The National Electrical Contractors Association (NECA) Iowa State University chapter recently won the 2015 ELECTRI International Green Energy Challenge – a repeat accolade as Iowa State defended its 2014 national title. They also won NECA Student Chapter of the Year. Both honors were recognized at the NECA Convention held Oct. 2-6 in San Francisco.
ELECTRI International and NECA challenged students to develop a back-up power system and resiliency plan for a facility with demonstrated critical power needs. Iowa State civil engineering and construction engineering students, who call themselves Team Cyclone Energy, chose the university’s Administrative Services Building, where they developed a 50-page proposal to improve the building’s energy consumption, light levels, and energy costs. Students proposed a solar-energy microgrid and lighting retrofit as well as offered three alternate scenarios: 1) improve indoor air quality, improve thermal comfort, and reduce light intensity for building occupants; 2) increase energy production capacity of solar array; or 3) a combination of increasing comfort for building occupants and increasing solar energy production capacity.
Iowa State’s winning report and oral presentation came with a $4,000 cash prize, $2,000 in travel support to the NECA Convention, and free NECA Convention registration.
This year ten exceptional students devoted hundreds of combined hours of practice and talent to excel in competition. Team members include spring 2015 construction engineering graduates Lucas Baxter, Joe Hahn and Bryan Marroquin; construction engineering seniors Caleb Bonderer, Dylan Busby, Maggie Holt, Joe Kern and Rick Smith; construction engineering junior Regan Smiley; and civil engineering senior Britta Sortland.
Iowa State NECA faculty advisers are Beth Hartmann and Jenny Baker, both senior lecturers in civil, construction and environmental engineering. “This competition exposes students to a real-life scenario,” Hartmann said. “They work through how to perform technical analyses, develop a conceptual estimate and schedule, identify an appropriate financing plan, and develop a clear and professional proposal.”
Preparation for the 2015 competition began in December 2014, when Team Cyclone Energy was assembled. ELECTRI International issued a Request for Proposal to student teams in January 2015. Roles were then assigned and work commenced. In addition to completing all the technical proposal work, Iowa State NECA students developed an outreach event March 9, 2015, with Ames’ Sawyer Elementary School. There they led a paper windmill activity and taught children about clean, sustainable energies. They also organized and sponsored an energy-saving competition at the Iowa State Legacy Tower.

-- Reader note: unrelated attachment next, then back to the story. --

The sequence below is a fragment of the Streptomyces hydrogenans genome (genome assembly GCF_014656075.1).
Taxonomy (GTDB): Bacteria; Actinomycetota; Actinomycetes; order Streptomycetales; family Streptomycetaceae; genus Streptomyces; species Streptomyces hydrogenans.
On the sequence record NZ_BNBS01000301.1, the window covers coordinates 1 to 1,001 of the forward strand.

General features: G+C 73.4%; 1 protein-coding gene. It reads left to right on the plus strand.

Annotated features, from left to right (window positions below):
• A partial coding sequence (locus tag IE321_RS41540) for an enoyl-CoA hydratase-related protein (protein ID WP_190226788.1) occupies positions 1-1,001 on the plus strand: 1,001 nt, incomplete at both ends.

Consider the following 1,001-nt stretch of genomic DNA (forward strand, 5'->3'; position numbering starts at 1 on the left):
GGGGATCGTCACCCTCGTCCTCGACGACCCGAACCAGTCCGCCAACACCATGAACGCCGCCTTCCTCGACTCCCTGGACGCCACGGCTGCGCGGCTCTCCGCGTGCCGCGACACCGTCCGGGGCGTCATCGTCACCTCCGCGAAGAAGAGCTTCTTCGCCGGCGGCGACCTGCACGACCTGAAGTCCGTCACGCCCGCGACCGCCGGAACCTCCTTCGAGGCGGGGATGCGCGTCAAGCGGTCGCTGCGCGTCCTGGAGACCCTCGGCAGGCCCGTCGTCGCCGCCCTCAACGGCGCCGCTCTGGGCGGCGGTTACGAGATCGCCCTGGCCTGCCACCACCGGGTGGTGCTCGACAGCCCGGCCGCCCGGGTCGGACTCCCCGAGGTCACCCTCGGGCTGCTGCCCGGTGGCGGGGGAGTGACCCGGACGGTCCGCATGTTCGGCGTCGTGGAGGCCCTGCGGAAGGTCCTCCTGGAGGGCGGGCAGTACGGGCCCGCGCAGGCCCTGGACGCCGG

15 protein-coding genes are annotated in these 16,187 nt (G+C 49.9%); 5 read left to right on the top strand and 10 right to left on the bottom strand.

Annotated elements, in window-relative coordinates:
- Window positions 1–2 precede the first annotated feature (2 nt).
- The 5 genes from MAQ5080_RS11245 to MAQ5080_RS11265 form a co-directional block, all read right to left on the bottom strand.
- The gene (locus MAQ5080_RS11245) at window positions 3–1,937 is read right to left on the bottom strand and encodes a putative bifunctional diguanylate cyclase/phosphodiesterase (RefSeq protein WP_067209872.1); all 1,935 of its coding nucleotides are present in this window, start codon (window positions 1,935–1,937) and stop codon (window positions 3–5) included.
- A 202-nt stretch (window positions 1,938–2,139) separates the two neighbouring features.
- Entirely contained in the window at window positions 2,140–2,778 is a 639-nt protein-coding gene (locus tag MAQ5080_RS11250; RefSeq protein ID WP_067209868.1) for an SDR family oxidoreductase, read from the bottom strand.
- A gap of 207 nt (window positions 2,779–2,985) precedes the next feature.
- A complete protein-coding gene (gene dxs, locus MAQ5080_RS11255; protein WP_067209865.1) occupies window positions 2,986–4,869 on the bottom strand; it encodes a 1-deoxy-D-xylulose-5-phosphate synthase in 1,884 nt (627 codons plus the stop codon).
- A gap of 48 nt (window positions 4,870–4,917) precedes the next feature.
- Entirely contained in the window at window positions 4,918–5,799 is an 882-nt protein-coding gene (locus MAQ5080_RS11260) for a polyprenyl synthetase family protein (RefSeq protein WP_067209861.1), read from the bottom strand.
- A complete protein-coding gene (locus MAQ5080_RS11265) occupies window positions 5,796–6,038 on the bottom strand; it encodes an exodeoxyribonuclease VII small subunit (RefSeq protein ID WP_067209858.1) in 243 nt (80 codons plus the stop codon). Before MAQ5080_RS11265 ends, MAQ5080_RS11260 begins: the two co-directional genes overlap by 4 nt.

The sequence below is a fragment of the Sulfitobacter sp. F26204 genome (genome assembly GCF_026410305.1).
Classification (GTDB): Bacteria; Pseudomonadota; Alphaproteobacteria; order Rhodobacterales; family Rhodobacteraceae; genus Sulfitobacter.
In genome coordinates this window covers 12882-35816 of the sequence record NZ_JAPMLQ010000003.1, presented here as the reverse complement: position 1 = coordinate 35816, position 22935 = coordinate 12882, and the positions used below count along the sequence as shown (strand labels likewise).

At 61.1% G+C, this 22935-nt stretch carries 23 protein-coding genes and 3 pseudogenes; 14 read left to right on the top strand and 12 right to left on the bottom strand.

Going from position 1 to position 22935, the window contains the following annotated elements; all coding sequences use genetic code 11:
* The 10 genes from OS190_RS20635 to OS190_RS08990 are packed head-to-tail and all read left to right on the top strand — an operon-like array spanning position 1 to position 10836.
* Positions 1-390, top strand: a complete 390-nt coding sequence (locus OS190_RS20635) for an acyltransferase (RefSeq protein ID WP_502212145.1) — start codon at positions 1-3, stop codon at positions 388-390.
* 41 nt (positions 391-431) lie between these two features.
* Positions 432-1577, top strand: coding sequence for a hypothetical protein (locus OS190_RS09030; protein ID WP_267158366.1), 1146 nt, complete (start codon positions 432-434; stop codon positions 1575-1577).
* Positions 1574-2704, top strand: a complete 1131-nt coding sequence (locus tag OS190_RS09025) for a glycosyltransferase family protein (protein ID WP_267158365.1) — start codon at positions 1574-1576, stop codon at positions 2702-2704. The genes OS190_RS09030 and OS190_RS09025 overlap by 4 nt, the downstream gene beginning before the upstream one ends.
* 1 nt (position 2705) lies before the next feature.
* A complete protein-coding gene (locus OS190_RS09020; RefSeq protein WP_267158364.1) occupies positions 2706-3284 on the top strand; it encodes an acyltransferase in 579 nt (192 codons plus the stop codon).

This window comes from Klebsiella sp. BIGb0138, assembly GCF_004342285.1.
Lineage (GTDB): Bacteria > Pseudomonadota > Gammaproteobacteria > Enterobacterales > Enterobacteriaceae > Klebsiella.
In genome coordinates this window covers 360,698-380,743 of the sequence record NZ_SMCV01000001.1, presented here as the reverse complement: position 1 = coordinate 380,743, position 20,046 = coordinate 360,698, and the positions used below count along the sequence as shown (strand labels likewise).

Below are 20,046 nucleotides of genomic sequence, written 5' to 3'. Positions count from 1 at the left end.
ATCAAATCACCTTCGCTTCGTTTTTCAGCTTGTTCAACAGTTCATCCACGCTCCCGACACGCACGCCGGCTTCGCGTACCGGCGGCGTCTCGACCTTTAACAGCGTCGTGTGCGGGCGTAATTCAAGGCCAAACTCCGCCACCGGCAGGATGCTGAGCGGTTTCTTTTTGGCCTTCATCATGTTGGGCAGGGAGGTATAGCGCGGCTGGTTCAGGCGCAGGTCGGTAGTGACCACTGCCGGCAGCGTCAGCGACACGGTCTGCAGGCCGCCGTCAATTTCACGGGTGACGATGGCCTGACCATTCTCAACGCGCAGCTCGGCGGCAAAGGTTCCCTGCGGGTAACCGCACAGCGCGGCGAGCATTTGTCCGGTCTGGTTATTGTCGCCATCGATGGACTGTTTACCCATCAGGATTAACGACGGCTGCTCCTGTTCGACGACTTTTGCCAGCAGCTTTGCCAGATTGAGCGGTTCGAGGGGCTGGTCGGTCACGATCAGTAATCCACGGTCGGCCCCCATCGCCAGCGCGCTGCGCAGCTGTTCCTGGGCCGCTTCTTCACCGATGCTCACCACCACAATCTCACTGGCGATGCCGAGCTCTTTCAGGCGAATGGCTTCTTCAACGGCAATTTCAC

The written proposal was submitted to NECA and ELECTRI International April 20, 2015. Three months later, Iowa State learned they achieved top score for written proposal, which placed them in contention for Green Energy Challenge overall winner. Iowa State was invited to compete in an oral presentation, to be held at the 2015 NECA Convention, with fellow finalists Illinois Institute of Technology and Pennsylvania State University.
Sortland talks about the kind of preparation she and team members did. “Each of us recited lines before bed, in the shower, between classes, and other free moments we could find during the day,” she said. “We also worked on facial expressions, voice inflection and delivery, because we wanted to tell a story.” The group also practiced countless times together. Sortland’s focused efforts culminated in earning the Green Energy Challenge Best Presenter Award, which came with a $500 cash prize.
Iowa State also received the NECA Student Chapter of the Year Award, which came with a $1000 cash prize. This honor recognizes and rewards those students, faculty and NECA staff working hard year-round to run successful student chapters. Thirty-three chapters from the U.S. and Canada were eligible for this award.
At the NECA Convention, Hartmann presented to the ELECTRI International Council about how the Green Energy Challenge impacts students. The national electrical contracting industry has taken notice, considering Iowa State has been a Green Energy Challenge top-3 finalist each year since 2012. “The guidance of faculty, staff and industry partners, mixed with the admirable dedication our students have to this project, is what continues to make this team successful,” Hartmann said. “They become part of something bigger than they could have imagined.”
To apply for the 2016 Iowa State Green Energy Challenge team, contact Hartmann at email@example.com.